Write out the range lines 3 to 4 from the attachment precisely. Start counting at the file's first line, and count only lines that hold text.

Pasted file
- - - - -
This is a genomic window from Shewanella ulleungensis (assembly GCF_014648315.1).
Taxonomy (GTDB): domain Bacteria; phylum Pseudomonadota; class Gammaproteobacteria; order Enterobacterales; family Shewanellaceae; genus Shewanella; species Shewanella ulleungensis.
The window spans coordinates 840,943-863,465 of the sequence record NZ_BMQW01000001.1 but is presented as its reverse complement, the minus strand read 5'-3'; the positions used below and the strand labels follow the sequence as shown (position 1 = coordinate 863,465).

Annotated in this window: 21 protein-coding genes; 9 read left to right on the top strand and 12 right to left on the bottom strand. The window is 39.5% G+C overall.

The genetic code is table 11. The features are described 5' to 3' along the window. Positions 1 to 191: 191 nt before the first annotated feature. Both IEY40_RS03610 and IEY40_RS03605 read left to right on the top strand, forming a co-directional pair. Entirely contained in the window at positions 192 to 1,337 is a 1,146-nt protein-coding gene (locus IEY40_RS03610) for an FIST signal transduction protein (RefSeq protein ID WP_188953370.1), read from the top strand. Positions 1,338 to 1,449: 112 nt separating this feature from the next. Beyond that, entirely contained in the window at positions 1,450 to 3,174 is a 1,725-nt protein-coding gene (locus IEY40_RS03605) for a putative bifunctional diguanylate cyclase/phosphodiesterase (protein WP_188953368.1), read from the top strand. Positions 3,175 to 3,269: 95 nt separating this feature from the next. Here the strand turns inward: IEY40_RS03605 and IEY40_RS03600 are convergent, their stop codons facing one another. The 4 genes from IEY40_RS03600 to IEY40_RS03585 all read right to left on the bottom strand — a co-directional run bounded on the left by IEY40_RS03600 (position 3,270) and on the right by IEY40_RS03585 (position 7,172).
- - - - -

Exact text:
The window spans coordinates 840,943-863,465 of the sequence record NZ_BMQW01000001.1 but is presented as its reverse complement, the minus strand read 5'-3'; the positions used below and the strand labels follow the sequence as shown (position 1 = coordinate 863,465).

Annotated in this window: 21 protein-coding genes; 9 read left to right on the top strand and 12 right to left on the bottom strand. The window is 39.5% G+C overall.